Potential England managers are hard to come by and the FA have a huge job to find the right replacement…

Potential England managers are hard to come by and the FA have a huge job to find the right replacement…
Jun 28, 2016


The FA’s quest to find an adequate replacement for Roy Hodgson has officially started following England’s humiliating Euro 2016 campaign. However, the list of English managers that could potentially take on the role does not look promising to say the least.
On paper Roy’s reign as England manager doesn’t look too bad, winning 33 games out of 56; that’s a 58.9% win ratio. When you consider that Terry Venables’ record is 47.8% and Alf Ramsey’s is 61.1%, it starts to look a little more respectable. In addition to this, under Hodgson, England managed to go unbeaten in the Euro 2012, top the group in the World Cup 2014 qualifiers and maintain a 100% record in the Euro 2016 qualifiers.
I expect that wins against Germany, France, Scotland, Wales and Brazil is what Roy Hodgson would like to define his England career but it is more likely that the loss to Iceland will be the thing most people remember in years to come; the boring, dull, flat style of play that infected the England national team for 4 years will be the first thing that comes to mind.
Anyway, Hodgson has gone now, it’s a new era, it’s a time that should be exciting for England fans. A fresh face, new ideas and hopefully some exciting football. Whoever takes over will play Slovakia in their first game, kicking off the World Cup 2018 qualifiers.
Nevertheless, candidates for the job are limited. It is clear that the FA want an Englishman to take the job. I have devised a shortlist of 5 English managers that I would not mind getting the job.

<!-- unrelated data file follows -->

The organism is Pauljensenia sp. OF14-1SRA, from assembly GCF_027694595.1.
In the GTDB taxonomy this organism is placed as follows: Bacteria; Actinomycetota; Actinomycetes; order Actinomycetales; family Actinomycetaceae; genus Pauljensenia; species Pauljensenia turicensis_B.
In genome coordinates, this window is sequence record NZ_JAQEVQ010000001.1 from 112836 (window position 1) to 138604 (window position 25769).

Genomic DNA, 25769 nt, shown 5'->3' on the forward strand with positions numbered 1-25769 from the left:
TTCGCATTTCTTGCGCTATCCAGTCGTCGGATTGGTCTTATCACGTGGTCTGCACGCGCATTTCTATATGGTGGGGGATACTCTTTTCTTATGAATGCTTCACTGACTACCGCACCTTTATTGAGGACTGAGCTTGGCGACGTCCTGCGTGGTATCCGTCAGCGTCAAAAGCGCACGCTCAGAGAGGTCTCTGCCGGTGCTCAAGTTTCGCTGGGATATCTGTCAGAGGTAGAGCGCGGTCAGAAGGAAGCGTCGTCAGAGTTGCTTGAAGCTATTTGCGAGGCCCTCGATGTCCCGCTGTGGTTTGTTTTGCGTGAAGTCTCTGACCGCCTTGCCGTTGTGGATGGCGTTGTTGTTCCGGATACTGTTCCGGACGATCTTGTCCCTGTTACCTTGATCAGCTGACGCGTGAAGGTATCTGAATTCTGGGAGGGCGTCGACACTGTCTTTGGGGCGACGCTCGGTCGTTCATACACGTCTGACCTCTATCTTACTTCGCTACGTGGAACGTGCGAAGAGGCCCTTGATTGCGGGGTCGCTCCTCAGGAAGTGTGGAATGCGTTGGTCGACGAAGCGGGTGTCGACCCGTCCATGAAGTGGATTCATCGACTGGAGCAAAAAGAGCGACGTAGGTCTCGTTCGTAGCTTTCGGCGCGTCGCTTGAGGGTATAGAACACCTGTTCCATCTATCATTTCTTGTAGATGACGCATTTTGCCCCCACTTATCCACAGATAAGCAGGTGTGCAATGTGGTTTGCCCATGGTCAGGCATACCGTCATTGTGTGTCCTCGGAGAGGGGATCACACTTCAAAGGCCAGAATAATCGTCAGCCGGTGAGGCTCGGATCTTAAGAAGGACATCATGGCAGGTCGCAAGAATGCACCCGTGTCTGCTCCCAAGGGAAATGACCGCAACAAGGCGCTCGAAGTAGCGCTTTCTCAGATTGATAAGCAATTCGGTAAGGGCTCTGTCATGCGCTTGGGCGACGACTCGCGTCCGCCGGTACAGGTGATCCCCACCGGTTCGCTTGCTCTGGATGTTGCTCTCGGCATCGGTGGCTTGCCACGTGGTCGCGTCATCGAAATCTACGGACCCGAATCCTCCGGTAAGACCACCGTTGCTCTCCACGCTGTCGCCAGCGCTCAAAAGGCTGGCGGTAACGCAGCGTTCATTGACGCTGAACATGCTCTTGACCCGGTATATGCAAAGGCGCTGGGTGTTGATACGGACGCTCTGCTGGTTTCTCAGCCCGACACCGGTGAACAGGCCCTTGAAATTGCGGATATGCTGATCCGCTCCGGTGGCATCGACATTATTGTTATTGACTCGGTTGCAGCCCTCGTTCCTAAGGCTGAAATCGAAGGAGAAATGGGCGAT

Candidate 1- Eddie Howe
A young, energetic, exciting manager that has done well since taking the reins at Bournemouth in 2008. Most people had them down as relegation certainties at the start of last season, however a solid campaign means that The Cherries will still be fighting amongst England’s top 20 clubs next season.
A lot of credit has to go to Howe; gaining promotion from league 2 with Bournemouth in 2010, gaining promotion from league 1 with Bournemouth in 2013 and then winning the Championship with Bournemouth in 2015. He was named ‘Football League Manager of the Decade 2005-15’ and ‘LMA Manager of The Year 2015’.
It is debatable as to whether Eddie Howe is actually ready for the job just yet, he is still only 38 and hasn’t been on the scene at the top level for very long. At this moment in time, he would seem a natural future England manager but perhaps it’s a little too soon to judge just how good he really is.






Candidate 2- Alan Pardew

I think it’s quite obvious that Pardew has been eyeing the England job for some time now and despite his controversy on and off the pitch, his CV is fantastic. Every club he has managed at, apart from Charlton, has been a raging success. His first managerial job was at Reading back in 1999; he gained automatic promotion to Division 1 the season after losing in the play-off final to Walsall. He then got West Ham back into the Premier league, finished 9th the following season and got them to the FA Cup final. He then took over at Southampton and won the 2010 Football league trophy, their first trophy since 1976. Next came his time at Newcastle, managing to finish 5th and reach the Europa League quarter-final. Finally his current 18 month spell at Crystal palace, managing to maintain Premier League status and reach the FA Cup final once again. He has been awarded ‘Premier League manager of the year 2012’, ‘LMA Manager of The Year 2012’ and was once labelled the best up and coming young manager.